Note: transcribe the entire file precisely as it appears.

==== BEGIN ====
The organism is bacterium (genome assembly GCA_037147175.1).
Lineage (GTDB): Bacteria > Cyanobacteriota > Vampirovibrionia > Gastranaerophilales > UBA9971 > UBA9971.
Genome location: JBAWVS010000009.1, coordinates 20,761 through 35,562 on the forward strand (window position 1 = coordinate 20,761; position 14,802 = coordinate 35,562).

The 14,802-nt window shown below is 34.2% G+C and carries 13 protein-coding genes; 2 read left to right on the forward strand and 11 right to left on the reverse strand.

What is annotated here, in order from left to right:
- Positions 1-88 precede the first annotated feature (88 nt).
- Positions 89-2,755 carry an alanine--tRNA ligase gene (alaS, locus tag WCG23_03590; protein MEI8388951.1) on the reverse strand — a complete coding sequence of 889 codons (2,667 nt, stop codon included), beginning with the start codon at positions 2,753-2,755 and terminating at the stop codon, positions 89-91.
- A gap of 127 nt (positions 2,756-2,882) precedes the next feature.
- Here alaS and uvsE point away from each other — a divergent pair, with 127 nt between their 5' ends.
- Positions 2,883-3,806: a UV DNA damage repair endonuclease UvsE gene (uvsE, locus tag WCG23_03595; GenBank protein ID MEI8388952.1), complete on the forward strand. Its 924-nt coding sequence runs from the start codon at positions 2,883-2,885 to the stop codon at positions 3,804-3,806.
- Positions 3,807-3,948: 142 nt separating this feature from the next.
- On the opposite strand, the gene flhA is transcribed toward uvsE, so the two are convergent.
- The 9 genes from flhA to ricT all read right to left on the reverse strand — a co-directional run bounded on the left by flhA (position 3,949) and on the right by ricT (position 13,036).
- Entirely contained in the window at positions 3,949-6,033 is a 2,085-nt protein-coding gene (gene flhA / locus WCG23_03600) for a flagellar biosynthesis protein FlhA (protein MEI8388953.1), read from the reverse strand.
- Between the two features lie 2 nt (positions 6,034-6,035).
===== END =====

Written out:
The organism is bacterium (genome assembly GCA_037147175.1).
Lineage (GTDB): Bacteria > Cyanobacteriota > Vampirovibrionia > Gastranaerophilales > UBA9971 > UBA9971.
Genome location: JBAWVS010000009.1, coordinates 20,761 through 35,562 on the forward strand (window position 1 = coordinate 20,761; position 14,802 = coordinate 35,562).

The 14,802-nt window shown below is 34.2% G+C and carries 13 protein-coding genes; 2 read left to right on the forward strand and 11 right to left on the reverse strand.

What is annotated here, in order from left to right:
- Positions 1-88 precede the first annotated feature (88 nt).
- Positions 89-2,755 carry an alanine--tRNA ligase gene (alaS, locus tag WCG23_03590; protein MEI8388951.1) on the reverse strand — a complete coding sequence of 889 codons (2,667 nt, stop codon included), beginning with the start codon at positions 2,753-2,755 and terminating at the stop codon, positions 89-91.
- A gap of 127 nt (positions 2,756-2,882) precedes the next feature.
- Here alaS and uvsE point away from each other — a divergent pair, with 127 nt between their 5' ends.
- Positions 2,883-3,806: a UV DNA damage repair endonuclease UvsE gene (uvsE, locus tag WCG23_03595; GenBank protein ID MEI8388952.1), complete on the forward strand. Its 924-nt coding sequence runs from the start codon at positions 2,883-2,885 to the stop codon at positions 3,804-3,806.
- Positions 3,807-3,948: 142 nt separating this feature from the next.
- On the opposite strand, the gene flhA is transcribed toward uvsE, so the two are convergent.
- The 9 genes from flhA to ricT all read right to left on the reverse strand — a co-directional run bounded on the left by flhA (position 3,949) and on the right by ricT (position 13,036).
- Entirely contained in the window at positions 3,949-6,033 is a 2,085-nt protein-coding gene (gene flhA / locus WCG23_03600) for a flagellar biosynthesis protein FlhA (protein MEI8388953.1), read from the reverse strand.
- Between the two features lie 2 nt (positions 6,034-6,035).